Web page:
I have been preparing for the WorldWide Workplace Web (W4) Conference, in Washington D.C., where I'll be speaking next week. An international conference for public sector real property professionals, W4 promises to be an excellent forum in which Gill Advisors can introduce the new concept we have been developing--Workplace Continuity.
The premise is fairly straightforward. As organizational policies change in the aftermath of terrorist attacks, floods, fires, pandemics, and blackouts, so too does the definition of "workplace". Events of mass disruption force organizations to redefine the fundamental elements of workplace, placing renewed emphasis on ergonomics, sustainability, worker flexibility and continuous operation of business regardless of the severity or duration of disruption.
These factors, combined with the proliferation of new technology, the ubiquity of broadband, and the corresponding advancement of teleworking, change the fundamental dynamics of workplace and the corresponding patterns of real estate usage.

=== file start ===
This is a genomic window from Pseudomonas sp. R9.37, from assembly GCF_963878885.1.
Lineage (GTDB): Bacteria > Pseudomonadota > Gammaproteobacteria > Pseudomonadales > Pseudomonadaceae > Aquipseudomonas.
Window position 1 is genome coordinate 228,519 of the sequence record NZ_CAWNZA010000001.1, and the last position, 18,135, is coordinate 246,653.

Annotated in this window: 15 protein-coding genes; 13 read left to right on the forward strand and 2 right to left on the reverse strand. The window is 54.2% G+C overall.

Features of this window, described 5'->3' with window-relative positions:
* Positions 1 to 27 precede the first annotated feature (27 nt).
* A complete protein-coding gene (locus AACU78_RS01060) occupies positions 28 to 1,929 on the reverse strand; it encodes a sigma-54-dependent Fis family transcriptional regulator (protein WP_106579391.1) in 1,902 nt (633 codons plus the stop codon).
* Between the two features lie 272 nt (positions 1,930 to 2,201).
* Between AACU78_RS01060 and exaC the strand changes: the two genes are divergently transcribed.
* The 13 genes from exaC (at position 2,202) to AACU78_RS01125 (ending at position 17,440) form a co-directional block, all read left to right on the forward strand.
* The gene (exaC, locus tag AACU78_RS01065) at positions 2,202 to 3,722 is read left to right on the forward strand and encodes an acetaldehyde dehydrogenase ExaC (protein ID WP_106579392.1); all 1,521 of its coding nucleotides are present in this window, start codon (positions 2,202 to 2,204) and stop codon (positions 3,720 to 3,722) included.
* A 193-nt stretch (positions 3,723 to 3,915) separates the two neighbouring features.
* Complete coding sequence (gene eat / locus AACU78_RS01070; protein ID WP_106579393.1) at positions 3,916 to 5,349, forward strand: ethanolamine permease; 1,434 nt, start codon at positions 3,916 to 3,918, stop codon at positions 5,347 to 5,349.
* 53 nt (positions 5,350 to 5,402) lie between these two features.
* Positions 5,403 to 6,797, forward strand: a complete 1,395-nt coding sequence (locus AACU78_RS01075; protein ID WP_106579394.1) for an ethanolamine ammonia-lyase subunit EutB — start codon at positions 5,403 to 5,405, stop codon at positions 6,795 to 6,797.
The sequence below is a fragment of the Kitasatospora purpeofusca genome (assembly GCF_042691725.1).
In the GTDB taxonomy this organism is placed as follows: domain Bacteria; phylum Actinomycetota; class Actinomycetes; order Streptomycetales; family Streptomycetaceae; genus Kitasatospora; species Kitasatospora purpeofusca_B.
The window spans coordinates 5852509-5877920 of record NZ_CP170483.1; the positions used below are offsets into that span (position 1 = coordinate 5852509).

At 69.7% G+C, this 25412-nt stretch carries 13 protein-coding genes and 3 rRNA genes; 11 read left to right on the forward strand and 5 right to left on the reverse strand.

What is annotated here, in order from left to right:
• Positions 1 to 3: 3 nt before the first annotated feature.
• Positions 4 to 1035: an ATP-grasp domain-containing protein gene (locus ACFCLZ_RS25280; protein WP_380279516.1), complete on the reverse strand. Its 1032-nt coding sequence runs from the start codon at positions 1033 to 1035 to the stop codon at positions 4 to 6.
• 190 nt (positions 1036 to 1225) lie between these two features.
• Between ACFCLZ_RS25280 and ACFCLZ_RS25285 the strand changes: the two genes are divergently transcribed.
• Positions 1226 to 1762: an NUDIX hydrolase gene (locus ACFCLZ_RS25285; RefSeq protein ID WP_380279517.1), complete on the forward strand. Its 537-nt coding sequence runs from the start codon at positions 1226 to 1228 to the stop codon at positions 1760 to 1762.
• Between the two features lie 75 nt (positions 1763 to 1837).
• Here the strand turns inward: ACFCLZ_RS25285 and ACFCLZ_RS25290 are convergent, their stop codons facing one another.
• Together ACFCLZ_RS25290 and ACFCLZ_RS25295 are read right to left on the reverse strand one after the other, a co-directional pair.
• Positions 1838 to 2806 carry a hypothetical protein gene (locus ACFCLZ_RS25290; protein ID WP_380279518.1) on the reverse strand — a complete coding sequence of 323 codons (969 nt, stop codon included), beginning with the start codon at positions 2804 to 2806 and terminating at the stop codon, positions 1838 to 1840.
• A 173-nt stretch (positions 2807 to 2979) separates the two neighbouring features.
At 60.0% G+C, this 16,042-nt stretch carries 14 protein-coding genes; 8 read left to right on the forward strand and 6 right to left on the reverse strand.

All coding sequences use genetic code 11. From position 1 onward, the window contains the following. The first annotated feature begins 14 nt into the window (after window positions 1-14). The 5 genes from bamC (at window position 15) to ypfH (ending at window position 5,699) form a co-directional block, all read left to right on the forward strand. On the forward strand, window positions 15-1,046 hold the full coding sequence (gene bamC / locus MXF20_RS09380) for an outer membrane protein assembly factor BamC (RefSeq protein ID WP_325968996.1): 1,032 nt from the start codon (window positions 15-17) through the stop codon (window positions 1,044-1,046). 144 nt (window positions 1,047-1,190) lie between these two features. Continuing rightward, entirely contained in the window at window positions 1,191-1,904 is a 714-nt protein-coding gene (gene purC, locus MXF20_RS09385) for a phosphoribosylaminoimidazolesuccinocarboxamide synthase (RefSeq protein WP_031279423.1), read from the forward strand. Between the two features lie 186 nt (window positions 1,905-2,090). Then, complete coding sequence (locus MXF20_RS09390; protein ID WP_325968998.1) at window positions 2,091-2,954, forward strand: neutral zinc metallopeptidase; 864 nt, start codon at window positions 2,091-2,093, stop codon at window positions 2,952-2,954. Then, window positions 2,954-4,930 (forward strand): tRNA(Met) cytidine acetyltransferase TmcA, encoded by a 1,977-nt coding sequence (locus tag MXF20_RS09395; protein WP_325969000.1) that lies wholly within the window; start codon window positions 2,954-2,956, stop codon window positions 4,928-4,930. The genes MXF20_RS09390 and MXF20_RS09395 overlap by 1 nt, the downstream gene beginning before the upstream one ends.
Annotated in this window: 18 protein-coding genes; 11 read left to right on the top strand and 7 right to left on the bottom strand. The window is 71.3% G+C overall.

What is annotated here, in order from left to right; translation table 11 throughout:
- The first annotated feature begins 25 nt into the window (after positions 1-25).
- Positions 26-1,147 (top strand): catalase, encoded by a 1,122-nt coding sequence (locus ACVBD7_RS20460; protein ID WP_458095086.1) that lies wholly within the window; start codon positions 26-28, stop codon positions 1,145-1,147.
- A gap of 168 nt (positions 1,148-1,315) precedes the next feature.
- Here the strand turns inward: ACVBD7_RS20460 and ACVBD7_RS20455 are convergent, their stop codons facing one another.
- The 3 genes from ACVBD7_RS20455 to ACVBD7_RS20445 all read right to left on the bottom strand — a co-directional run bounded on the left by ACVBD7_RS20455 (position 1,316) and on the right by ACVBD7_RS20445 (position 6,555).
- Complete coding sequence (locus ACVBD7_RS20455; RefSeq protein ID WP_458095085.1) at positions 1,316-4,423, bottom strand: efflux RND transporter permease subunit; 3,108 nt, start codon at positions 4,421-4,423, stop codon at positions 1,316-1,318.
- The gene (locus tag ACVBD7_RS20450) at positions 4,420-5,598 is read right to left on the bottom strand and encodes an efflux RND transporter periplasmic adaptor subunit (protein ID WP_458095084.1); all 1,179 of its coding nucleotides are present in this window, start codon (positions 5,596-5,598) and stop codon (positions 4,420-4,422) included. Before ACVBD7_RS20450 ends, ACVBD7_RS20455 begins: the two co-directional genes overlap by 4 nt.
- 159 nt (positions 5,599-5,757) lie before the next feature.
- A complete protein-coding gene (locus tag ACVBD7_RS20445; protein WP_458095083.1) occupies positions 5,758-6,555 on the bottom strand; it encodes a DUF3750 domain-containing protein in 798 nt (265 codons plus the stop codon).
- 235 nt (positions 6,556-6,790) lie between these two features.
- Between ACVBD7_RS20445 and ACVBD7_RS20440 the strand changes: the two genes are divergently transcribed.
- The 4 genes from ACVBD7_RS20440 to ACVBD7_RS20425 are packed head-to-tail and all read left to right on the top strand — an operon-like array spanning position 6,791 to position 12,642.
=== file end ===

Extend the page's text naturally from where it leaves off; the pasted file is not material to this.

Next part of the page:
I'll be sharing some of the learnings from my recent trip to India, too, and exploring how these affect our work here in North America. As soon as we're back from the W4 Conference, we'll get deeper into all that good stuff. In the meantime, I thought this article from India about a week ago was particularly relevant to our discussions.
In my conference presentation, I'll talk about how the changing standards within a knowledge-based workplace will change performance. Before too long, common standards such as an employee's "time at the desk" and charisma--heretofore common benchmarks for evaluating performance--will be replaced by fulfillment of a prescribed set of deliverables. This is best reflected in this quote from the article:
"The profession is completely skill-based,"...Recruiters judge candiates purely on the basis of the programs they write and the way they react to challenging situations.For those who plan to attend the W4 conference, I look forward to continuing discussions in Washington; for those hard at work at their desks--you know who you are--I'll be posting from the conference next week, so come back then to see what we've learned from others.